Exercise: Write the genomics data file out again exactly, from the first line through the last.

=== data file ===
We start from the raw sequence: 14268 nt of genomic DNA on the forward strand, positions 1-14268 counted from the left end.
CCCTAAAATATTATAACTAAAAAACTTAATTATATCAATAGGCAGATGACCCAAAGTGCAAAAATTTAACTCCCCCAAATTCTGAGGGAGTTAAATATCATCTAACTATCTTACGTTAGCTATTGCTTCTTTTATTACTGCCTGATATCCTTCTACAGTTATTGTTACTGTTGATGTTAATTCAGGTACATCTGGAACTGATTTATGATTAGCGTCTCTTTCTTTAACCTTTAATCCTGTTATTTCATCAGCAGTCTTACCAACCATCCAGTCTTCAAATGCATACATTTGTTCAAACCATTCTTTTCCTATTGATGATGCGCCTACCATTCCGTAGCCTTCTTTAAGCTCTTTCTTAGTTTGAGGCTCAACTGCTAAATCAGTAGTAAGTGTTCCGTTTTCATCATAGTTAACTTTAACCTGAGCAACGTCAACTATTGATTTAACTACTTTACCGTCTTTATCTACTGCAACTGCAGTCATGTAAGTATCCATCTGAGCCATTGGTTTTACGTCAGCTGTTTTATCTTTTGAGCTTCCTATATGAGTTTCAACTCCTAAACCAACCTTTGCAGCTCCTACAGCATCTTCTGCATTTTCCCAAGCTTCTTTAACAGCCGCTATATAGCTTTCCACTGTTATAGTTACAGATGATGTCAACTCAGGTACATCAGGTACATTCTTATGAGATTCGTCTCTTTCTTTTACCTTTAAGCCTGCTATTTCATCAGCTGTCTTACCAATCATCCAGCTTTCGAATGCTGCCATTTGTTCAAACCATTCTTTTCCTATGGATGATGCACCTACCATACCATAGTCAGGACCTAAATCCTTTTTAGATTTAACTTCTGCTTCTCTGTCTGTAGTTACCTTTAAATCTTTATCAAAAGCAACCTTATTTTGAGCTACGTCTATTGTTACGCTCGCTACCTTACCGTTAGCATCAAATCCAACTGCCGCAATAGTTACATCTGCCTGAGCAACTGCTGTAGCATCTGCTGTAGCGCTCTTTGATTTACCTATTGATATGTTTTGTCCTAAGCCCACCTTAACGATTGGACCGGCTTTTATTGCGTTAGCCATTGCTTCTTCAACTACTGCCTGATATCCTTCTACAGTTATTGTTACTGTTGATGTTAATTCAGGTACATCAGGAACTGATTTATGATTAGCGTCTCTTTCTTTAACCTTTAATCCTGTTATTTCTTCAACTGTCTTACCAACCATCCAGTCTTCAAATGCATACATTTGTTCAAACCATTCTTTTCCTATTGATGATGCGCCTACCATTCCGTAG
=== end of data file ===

We start from the raw sequence: 14268 nt of genomic DNA on the forward strand, positions 1-14268 counted from the left end.
CCCTAAAATATTATAACTAAAAAACTTAATTATATCAATAGGCAGATGACCCAAAGTGCAAAAATTTAACTCCCCCAAATTCTGAGGGAGTTAAATATCATCTAACTATCTTACGTTAGCTATTGCTTCTTTTATTACTGCCTGATATCCTTCTACAGTTATTGTTACTGTTGATGTTAATTCAGGTACATCTGGAACTGATTTATGATTAGCGTCTCTTTCTTTAACCTTTAATCCTGTTATTTCATCAGCAGTCTTACCAACCATCCAGTCTTCAAATGCATACATTTGTTCAAACCATTCTTTTCCTATTGATGATGCGCCTACCATTCCGTAGCCTTCTTTAAGCTCTTTCTTAGTTTGAGGCTCAACTGCTAAATCAGTAGTAAGTGTTCCGTTTTCATCATAGTTAACTTTAACCTGAGCAACGTCAACTATTGATTTAACTACTTTACCGTCTTTATCTACTGCAACTGCAGTCATGTAAGTATCCATCTGAGCCATTGGTTTTACGTCAGCTGTTTTATCTTTTGAGCTTCCTATATGAGTTTCAACTCCTAAACCAACCTTTGCAGCTCCTACAGCATCTTCTGCATTTTCCCAAGCTTCTTTAACAGCCGCTATATAGCTTTCCACTGTTATAGTTACAGATGATGTCAACTCAGGTACATCAGGTACATTCTTATGAGATTCGTCTCTTTCTTTTACCTTTAAGCCTGCTATTTCATCAGCTGTCTTACCAATCATCCAGCTTTCGAATGCTGCCATTTGTTCAAACCATTCTTTTCCTATGGATGATGCACCTACCATACCATAGTCAGGACCTAAATCCTTTTTAGATTTAACTTCTGCTTCTCTGTCTGTAGTTACCTTTAAATCTTTATCAAAAGCAACCTTATTTTGAGCTACGTCTATTGTTACGCTCGCTACCTTACCGTTAGCATCAAATCCAACTGCCGCAATAGTTACATCTGCCTGAGCAACTGCTGTAGCATCTGCTGTAGCGCTCTTTGATTTACCTATTGATATGTTTTGTCCTAAGCCCACCTTAACGATTGGACCGGCTTTTATTGCGTTAGCCATTGCTTCTTCAACTACTGCCTGATATCCTTCTACAGTTATTGTTACTGTTGATGTTAATTCAGGTACATCAGGAACTGATTTATGATTAGCGTCTCTTTCTTTAACCTTTAATCCTGTTATTTCTTCAACTGTCTTACCAACCATCCAGTCTTCAAATGCATACATTTGTTCAAACCATTCTTTTCCTATTGATGATGCGCCTACCATTCCGTAG